Penn Brewery Sold to Local Businessman, as Current Owners Plan to Retire

Stefan Nitsch, born in Austria, plans to introduce some experimental products and ideas to the Troy Hill brewery.

It’s the end of an era for a local brewery, but when one door closes, another opens.

Penn Brewery has been brewing classic lagers and German beer styles in Pittsburgh since 1986, making it the oldest and largest brewery in Pittsburgh and one of the oldest craft breweries in the U.S. But its owners, Sandy Cindrich, Corey Little and Linda Nyman, announced this week via social media that they plan to sell the business to Pittsburgh-based businessman and owner of Arkham Realty Stefan Nitsch. Cindrich, Little and Nyman plan to retire.

“I’m a huge fan of Penn’s ‘Euro-Pittsburgh’ branding and look forward to bringing it to the next generation of Penn consumers,” Nitsch said in a Facebook post from the Troy Hill brewery, located at 800 Vinial St. 

Nitsch, who spent his childhood in Austria and Switzerland and moved to Pittsburgh when he was about 10 years old, added on his personal Facebook page that Penn’s fare reminded him of his homeland. 

“I’ve been a fan of Penn Brewery since my dad took me there for my first American Oktoberfest. I was 10 years old and had just moved to Pittsburgh from Austria,” he wrote.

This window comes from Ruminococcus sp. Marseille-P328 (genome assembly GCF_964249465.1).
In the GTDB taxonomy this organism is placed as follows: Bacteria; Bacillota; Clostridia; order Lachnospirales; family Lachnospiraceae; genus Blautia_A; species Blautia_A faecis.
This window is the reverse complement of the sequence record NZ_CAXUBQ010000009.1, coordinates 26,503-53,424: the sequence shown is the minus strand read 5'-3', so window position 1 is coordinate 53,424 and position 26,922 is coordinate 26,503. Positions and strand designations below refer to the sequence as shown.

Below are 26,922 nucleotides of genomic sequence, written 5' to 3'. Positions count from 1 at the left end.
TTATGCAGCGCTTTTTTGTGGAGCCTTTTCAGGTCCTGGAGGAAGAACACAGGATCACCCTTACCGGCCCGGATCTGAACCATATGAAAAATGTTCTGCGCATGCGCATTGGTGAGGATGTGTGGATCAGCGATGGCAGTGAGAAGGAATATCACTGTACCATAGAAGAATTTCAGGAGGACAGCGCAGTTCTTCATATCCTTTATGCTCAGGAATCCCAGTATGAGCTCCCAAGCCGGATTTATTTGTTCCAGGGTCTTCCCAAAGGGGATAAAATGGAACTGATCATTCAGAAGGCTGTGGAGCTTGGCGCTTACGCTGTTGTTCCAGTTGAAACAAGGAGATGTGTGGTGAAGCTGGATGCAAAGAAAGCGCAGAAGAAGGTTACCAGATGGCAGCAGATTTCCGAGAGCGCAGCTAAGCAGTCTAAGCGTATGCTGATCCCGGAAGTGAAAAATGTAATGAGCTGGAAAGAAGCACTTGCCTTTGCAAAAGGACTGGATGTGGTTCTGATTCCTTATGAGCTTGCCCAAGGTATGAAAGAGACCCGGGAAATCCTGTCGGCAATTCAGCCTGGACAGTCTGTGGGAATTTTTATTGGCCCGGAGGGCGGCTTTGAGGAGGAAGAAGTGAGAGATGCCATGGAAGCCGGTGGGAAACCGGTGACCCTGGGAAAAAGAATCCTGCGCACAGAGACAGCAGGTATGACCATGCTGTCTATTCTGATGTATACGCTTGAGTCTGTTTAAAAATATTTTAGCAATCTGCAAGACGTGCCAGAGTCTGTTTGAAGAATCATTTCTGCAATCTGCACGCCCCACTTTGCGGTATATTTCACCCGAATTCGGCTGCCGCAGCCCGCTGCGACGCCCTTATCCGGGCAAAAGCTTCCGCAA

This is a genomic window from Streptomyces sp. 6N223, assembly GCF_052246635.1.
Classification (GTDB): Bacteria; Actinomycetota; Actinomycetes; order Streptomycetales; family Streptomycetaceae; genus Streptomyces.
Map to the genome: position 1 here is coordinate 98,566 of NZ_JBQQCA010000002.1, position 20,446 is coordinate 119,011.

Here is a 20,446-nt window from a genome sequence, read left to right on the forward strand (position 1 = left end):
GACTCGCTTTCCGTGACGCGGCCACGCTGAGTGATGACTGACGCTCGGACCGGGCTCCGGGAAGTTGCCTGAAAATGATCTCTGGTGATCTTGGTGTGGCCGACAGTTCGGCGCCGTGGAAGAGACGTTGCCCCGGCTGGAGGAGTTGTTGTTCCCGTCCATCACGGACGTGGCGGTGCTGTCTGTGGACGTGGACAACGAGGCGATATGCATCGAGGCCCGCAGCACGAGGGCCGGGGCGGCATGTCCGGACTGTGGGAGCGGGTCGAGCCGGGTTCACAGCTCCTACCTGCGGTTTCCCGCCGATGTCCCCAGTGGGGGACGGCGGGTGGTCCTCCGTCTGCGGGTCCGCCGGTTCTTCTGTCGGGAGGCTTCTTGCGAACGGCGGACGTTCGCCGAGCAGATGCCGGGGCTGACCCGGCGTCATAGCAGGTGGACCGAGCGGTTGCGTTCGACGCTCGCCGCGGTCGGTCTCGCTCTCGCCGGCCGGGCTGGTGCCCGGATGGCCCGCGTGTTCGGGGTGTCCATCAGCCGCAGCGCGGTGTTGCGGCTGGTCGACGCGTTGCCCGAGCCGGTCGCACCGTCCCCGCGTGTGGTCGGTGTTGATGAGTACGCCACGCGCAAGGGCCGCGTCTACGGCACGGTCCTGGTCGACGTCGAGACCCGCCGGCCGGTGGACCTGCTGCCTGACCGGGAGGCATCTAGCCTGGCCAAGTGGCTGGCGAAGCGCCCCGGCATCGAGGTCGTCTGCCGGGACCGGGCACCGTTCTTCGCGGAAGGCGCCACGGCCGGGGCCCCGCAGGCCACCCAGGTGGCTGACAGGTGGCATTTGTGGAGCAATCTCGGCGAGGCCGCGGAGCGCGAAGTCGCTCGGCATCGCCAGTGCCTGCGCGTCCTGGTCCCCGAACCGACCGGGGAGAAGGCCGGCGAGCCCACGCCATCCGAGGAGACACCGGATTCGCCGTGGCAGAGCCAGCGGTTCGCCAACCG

He had also leased an office on the third floor of Penn Brewery when he was branching out on his own as a real estate broker and working to establish Arkham Reality, which allowed him to connect with the owners and staff.

“One of the owners … provided a custom build-out and we quickly formed a bond. The staff of the building, brewery and restaurant became my second family and it felt like a home away from home,” he wrote. “After 5 years of being a tenant, discussions arose for me to purchase Penn Brewery and I knew I needed to make it happen.”

Cindrich added on Penn’s Facebook page that it’s important for the Pittsburgh staple to remain local, especially at a time when so many breweries are being eaten up by big companies.

“In an era when so many small and mid-sized breweries are being bought up by large corporate entities, it was critical that as a ‘quintessentially Pittsburgh’ institution, Penn Brewery remain locally based and independently owned,” she said.

Nitsch plans to introduce some experimental products and ideas, as well as collaborations with other Pittsburgh businesses and a focus on live music and community events. He will own both the Troy Hill location and its outpost in Pittsburgh International Airport.

Categories: The 412